The FCC will hold four more hearings before approving any rules changes. At press time no hearings were scheduled; for updates go to To read the FMC study, visit To learn how to start a low-power community radio station, see

WAIT. THERE’S MORE: Last month WBEZ-FM scrapped most of its music programming in favor of more news and talk. DiCola says this could be part of a larger trend that has its roots in the virtual abandonment of original radio news by the commercial sector. “Employment in radio newsrooms was cut by about half between 1994 and 2002,” he says, citing a study by the Radio-Television News Directors Association ( “So my assessment is that NPR has been filling the void left by the virtual elimination of original news programming on the commercial radio dial.”

STILL NOT DONE: According to Sun-Times media columnist Robert Feder, more than half of Chicago’s top 25 stations were sold or offered for sale in 2006; sales involving Clear Channel Radio, Univision Communications, and ABC radio should be finalized later this year. To find out who owns what, go to or visit . . . NBC Universal’s $750 million belt-tightening includes 700 layoffs and the elimination of local newscasts in favor of regional newscasts from its production center in Fort Worth, Texas at all but six of its 15 Spanish language Telemundo stations. Chicago, New York, Los Angeles, and Miami will not be affected. The National Association Of Hispanic Journalists says, “If regionalized newscasts are good for journalism and not just a way to save money while giving the appearance of meeting the network’s public interest obligations, why are regional newscasts only being planned for the Spanish speaking audience? Doesn’t the English-language audience deserve this level of service?” . . . Steve Cushing‘s brilliant “Blues Before Sunrise” now airs in its old time slot (Saturday nights from midnight to 5 a.m.) on College Of Dupage-owned WDCB-FM (90.9) . . . On a sad note Allan Stagg, who hosted the hypnotic overnight prog-rock radio show “Sanctuary,” recently died of pneumonia at home in Michigan. We’ll miss his distinctive voice, which can still be heard on video games such as “Hunter: The Reckoning,” “Hunter: Redeemer,” and “Mortal Kombat: Deadly Alliance.”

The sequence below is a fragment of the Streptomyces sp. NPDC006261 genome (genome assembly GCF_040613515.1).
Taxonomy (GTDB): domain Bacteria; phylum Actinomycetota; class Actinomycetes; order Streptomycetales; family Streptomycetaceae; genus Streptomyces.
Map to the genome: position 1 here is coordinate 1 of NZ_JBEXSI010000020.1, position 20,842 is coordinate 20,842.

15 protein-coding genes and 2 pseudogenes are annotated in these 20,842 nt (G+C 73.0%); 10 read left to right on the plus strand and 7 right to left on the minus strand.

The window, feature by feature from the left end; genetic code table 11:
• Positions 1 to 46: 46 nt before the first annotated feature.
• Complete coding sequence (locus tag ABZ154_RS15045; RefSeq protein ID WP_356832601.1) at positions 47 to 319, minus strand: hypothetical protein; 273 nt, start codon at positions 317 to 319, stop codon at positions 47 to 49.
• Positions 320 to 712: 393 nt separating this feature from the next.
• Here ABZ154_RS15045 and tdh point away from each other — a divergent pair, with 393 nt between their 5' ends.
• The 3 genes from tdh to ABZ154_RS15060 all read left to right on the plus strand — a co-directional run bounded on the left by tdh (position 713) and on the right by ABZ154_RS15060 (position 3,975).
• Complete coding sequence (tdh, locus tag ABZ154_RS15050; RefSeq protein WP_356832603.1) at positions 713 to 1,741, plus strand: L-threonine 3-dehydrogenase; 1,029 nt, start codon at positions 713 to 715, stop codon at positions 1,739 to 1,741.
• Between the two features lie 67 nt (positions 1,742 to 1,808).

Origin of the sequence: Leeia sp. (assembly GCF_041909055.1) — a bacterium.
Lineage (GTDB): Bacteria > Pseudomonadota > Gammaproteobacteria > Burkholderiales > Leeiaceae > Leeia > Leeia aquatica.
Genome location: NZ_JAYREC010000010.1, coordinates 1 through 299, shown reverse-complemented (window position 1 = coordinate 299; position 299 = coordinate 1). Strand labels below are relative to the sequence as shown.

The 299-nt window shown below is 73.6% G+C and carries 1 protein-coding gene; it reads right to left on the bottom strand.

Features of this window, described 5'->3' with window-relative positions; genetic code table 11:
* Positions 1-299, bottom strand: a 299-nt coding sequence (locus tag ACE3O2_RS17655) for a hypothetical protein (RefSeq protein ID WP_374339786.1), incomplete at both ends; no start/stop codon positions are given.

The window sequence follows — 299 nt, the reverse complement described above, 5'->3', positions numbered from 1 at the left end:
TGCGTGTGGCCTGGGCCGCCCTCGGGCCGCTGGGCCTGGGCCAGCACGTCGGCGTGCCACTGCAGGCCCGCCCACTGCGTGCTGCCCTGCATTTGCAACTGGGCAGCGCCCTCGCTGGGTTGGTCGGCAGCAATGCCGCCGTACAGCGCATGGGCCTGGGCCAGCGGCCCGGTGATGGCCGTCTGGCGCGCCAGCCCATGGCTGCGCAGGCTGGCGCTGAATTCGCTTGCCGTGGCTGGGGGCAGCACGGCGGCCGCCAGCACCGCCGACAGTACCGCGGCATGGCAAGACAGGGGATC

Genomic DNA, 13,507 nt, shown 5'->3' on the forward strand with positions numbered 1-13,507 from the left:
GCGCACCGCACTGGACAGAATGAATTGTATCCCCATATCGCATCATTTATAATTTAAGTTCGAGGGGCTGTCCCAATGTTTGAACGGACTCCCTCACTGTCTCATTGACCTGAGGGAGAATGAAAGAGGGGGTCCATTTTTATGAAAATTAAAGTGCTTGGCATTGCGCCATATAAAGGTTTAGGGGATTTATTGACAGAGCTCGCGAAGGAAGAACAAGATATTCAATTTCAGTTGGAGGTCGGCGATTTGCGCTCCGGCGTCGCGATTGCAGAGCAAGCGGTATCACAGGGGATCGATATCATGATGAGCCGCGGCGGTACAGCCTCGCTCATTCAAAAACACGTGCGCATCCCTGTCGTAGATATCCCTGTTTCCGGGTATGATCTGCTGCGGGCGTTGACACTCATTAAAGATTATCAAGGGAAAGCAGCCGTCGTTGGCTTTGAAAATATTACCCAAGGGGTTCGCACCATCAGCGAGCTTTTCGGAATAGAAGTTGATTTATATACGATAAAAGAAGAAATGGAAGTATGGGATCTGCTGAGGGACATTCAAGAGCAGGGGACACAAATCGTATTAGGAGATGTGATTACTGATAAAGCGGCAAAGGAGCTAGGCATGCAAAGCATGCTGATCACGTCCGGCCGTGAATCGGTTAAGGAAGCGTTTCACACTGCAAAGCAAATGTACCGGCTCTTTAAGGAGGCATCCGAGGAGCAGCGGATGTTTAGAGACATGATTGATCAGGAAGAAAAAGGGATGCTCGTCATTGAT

PIMP SLAP: Nothing makes us want to plunge our head into the wall like hearing the 13th Floor Elevators soundtracking a Dell Computers TV ad.

– By Cara Jepsen

Category: Columns, Media, Monthly

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  1. Mike says:

    Hi Cara, Before media ownership rules were relaxed in the 90s, radio stations had to compete with each other so there was actually less choice and variety in formats and styles. Now, ownership provides an incentive for companies to offer variety in programming. Keeping in mind outlets like YouTube, MySpace and heck, American Idol, musicians have a greater chance of breaking out than ever before.

    I work with the national association of broadcasters and it is imperative that local stations have the opportunity to compete with the ever expanding media outlets for advertising dollars. Cities rely on the free local news and information broadcasters provide but current ownership rules are making it hard for them to continue operation.